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Ask HN: Any interesting forks of TypeScript (or languages inspired by it)?
5 points by prmph 54 days ago | hide | past | favorite | 4 comments
What would TypeScript look like if it were freed from the shackles of JavaScript? Could it be a first class language compiled to machine code, .NET IL, or wasm, with runtime type checking, and cleaner and less bloated?

Are there any forks of Typescript (or TypeScript-like languages) exploring these ideas?

Rationale for Question: After using TypeScript for some years, I find C#, as good a language as it is, fairly clunky. C# lacks many things that make TypeScript so expressive: straightforward first-class functions and union types, for example. I think my ideal language would be something that marries the best parts of C# and TypeScript.




There is AssemblyScript, a more basic language targeting WASM directly. https://www.assemblyscript.org/

AssemblyScript seems like it can become the Cython for TypeScript - close enough to mainline TS that you could consider porting or lowering some of your existing application for performance. However as a WASM only language, the use cases are quite specific.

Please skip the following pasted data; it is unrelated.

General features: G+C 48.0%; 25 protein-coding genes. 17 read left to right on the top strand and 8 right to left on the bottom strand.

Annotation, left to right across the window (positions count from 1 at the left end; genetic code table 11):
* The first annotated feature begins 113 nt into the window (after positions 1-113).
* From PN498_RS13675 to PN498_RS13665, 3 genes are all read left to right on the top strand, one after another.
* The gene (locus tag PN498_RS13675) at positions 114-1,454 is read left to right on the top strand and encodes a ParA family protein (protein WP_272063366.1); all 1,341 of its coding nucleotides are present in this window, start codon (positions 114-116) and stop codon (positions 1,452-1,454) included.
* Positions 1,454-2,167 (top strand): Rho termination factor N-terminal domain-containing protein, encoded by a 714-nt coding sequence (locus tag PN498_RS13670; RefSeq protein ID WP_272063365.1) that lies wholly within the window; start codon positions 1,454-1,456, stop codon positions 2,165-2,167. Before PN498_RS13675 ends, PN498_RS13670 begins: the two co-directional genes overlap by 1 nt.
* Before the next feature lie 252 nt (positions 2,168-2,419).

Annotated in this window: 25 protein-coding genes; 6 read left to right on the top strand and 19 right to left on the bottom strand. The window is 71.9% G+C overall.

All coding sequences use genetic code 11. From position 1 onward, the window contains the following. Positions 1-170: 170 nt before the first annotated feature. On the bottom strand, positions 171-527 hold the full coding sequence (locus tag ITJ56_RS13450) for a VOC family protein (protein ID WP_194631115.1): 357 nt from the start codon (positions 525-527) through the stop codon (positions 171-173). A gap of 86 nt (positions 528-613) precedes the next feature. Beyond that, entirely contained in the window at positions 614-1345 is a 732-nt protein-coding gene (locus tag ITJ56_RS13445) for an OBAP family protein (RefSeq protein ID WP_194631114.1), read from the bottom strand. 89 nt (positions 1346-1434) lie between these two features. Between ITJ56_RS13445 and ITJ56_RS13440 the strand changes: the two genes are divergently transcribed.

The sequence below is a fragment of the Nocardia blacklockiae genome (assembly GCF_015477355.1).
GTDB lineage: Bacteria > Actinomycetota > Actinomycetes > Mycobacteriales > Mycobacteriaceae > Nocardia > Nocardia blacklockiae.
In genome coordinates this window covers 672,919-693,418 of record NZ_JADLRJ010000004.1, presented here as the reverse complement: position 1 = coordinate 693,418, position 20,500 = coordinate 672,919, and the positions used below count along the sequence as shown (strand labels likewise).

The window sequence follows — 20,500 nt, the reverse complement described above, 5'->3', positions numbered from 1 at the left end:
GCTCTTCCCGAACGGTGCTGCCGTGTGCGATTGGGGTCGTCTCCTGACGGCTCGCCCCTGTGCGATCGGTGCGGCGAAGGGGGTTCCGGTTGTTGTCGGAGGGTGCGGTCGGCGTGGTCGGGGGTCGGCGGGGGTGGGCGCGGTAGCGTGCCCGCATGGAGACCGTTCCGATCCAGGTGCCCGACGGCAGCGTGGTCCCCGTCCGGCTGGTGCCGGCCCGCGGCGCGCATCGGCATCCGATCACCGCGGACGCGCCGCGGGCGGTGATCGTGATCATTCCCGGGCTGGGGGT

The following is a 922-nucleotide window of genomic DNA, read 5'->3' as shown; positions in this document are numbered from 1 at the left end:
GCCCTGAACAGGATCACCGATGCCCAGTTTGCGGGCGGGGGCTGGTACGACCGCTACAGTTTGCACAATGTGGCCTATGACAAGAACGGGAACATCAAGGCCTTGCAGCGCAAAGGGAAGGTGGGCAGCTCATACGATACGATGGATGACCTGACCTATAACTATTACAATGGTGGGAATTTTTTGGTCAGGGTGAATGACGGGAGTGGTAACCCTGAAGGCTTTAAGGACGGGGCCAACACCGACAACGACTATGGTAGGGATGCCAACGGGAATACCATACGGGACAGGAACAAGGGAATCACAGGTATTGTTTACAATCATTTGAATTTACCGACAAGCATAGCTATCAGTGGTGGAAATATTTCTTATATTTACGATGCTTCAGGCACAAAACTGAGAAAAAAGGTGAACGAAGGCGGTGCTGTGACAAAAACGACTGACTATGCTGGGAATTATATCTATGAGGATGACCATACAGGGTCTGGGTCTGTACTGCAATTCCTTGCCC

I think I would prefer to rewrite slow algos in Rust, where they could be re used natively in a wider variety of contexts like inside a native app or in a native Rust backend service.


Here is a listing of some TypeScript derived languages: https://github.com/orta/awesome-typescript-derived-languages

Of those, Static TypeScript has been of particular interest to me, but it seems either out of date, or the info available is.


Just to add to this—the reason I find Static TypeScript particularly interesting is that it is a Microsoft project:

https://github.com/microsoft/pxt/tree/master/pxtcompiler

Compiling TypeScript to other targets is a significant challenge, so I think that in order for a project to become a viable alternative, it will need the resources of a big company like MS behind it. However, I'm not sure if MS or any other company currently has a great incentive to invest heavily in that. Running TypeScript on Node or Deno is good enough for most applications, and for apps that require better performance, MS already has C#, which was architected from the start to be performant (for example, allowing apps to use just value types / structs so that the GC isn't used).


I also find Static TypeScript interesting because it’s so relatively obscure compared to AssemblyScript, but much closer to regular TypeScript. And because I suspect there are opportunities to use it, at least partially, in build tooling scenarios where the equivalent JavaScript (Babel/estree etc AST transforms) is a particularly poor experience and most of the alternatives involve rewriting in Rust or whatever.

I also wonder how much of the challenge of compiling [whatever subset of] TypeScript is rooted in the fact that dependencies are almost universally shipped as JavaScript. Apart from the highly dynamic nature of many front end libraries, idiomatic TypeScript usually provides a great deal more static analysis potential than is probably in use.




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